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About this product
- DescriptionSmallpox was a much feared disease until modern times, responsible for many deaths worldwide and reaching epidemic proportions amongst the British population in the seventeenth and eighteenth centuries. This book is a substantial critical study of the literary representation of the disease and its victims between the Restoration and the development of iculation against smallpox around 1800. David Shuttleton draws upon a wide range of canical texts including works by Dryden, Johnson, Steele, Goldsmith and Lady Mary Wortley Montagu, the latter having experimented with vaccination against smallpox. He reads these texts alongside medical treatises and the rare, but moving writings of smallpox survivors, showing how medical and imaginative writers developed a shared tradition of figurative tropes, myths and metaphors. This fascinating study uncovers the cultural impact of smallpox, and the different ways writers found to come to terms with the terror of disease and death.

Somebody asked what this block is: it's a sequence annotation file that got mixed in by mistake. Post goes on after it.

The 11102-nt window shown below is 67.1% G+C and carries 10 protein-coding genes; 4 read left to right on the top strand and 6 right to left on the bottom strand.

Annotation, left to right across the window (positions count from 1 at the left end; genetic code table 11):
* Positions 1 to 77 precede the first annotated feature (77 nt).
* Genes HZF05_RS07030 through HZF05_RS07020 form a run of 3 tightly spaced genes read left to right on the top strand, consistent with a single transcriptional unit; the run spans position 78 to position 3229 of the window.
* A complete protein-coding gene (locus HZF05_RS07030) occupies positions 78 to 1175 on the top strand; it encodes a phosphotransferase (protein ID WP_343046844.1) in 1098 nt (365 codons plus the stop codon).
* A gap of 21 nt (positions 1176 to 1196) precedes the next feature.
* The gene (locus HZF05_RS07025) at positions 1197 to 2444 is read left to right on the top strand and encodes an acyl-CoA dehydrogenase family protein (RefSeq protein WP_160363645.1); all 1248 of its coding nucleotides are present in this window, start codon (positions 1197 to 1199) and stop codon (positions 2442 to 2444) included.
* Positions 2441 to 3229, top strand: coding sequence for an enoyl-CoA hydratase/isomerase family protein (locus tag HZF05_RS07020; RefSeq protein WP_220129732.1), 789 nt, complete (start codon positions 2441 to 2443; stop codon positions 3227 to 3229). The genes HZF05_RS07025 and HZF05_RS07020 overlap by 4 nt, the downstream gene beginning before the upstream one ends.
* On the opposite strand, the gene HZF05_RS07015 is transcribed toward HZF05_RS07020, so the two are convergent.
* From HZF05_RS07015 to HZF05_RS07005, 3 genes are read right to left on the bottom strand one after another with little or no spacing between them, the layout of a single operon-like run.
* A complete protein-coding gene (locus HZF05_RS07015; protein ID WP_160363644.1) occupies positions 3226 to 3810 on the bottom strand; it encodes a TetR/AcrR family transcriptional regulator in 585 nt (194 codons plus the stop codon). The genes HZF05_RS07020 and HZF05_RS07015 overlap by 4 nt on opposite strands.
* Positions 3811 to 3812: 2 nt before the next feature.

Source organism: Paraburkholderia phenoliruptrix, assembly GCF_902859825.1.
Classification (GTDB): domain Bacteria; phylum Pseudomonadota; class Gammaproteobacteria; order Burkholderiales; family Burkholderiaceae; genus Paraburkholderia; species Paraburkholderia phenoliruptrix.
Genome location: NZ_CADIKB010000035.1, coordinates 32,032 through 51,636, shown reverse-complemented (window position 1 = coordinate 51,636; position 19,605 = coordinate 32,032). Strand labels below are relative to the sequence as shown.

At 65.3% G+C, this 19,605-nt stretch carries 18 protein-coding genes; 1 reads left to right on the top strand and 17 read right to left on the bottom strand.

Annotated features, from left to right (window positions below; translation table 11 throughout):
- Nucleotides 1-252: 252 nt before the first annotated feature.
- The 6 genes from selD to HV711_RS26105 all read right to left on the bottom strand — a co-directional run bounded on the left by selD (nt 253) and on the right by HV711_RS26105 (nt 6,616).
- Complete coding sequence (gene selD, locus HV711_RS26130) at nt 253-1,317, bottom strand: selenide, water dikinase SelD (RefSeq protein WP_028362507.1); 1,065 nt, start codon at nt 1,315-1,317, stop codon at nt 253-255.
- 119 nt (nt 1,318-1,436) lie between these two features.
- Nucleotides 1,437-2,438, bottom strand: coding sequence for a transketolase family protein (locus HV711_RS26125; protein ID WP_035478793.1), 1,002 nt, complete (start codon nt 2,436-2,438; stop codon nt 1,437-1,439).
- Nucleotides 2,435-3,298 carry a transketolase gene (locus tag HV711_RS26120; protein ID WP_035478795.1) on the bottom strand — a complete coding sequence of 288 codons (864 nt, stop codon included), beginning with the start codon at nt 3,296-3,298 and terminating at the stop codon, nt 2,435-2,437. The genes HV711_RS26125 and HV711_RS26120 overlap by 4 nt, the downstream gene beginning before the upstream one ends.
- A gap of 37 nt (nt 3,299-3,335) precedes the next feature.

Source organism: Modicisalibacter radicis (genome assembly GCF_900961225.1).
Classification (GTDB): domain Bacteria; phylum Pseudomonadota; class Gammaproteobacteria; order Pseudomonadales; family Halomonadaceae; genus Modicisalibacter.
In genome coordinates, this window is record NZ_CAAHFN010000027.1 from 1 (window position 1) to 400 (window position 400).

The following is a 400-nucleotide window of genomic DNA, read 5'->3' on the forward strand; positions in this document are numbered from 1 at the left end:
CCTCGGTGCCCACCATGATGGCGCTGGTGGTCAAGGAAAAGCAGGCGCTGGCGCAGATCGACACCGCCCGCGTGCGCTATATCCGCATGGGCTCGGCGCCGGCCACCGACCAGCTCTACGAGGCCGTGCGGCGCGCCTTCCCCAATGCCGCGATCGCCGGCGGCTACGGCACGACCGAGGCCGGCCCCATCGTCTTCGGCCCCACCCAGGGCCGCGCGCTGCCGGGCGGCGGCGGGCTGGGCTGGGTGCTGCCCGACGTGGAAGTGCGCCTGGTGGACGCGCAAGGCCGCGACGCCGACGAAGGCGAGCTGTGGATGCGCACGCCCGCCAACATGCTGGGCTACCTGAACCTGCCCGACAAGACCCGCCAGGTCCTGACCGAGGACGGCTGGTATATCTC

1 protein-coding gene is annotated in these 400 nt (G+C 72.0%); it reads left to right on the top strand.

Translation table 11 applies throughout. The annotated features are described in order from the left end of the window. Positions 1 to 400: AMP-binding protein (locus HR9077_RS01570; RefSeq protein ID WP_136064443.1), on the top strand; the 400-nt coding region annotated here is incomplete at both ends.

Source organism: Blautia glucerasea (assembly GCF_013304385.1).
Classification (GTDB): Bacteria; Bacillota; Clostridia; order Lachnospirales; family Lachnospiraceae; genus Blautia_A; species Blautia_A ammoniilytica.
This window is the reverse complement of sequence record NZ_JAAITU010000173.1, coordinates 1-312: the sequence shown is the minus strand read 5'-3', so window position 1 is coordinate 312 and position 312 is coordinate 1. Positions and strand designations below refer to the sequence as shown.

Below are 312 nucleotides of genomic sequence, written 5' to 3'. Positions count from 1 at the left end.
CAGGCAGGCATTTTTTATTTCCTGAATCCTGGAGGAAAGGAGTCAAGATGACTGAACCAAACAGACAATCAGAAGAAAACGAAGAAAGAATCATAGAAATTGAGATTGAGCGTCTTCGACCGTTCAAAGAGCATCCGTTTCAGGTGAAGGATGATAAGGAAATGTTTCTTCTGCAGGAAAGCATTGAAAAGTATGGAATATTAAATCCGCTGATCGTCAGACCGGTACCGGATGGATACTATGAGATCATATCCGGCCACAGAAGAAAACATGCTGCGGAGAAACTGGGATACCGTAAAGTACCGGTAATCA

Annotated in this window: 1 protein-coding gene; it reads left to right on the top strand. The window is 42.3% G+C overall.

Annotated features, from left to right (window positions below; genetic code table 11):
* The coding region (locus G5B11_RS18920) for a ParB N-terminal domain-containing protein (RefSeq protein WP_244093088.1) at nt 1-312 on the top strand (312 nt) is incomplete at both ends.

- Author BiographyDavid E. Shuttleton is Lecturer in English at the University of Wales Aberystwyth.
- Author(s)David Shuttleton
- PublisherCambridge University Press
- Date of Publication17/05/2007
- SubjectLiterary Criticism
- Place of PublicationCambridge
- Country of PublicationUnited Kingdom
- ImprintCambridge University Press
- Content Note13 b/w illus.
- Weight550 g
- Width152 mm
- Height228 mm
- Spine17 mm
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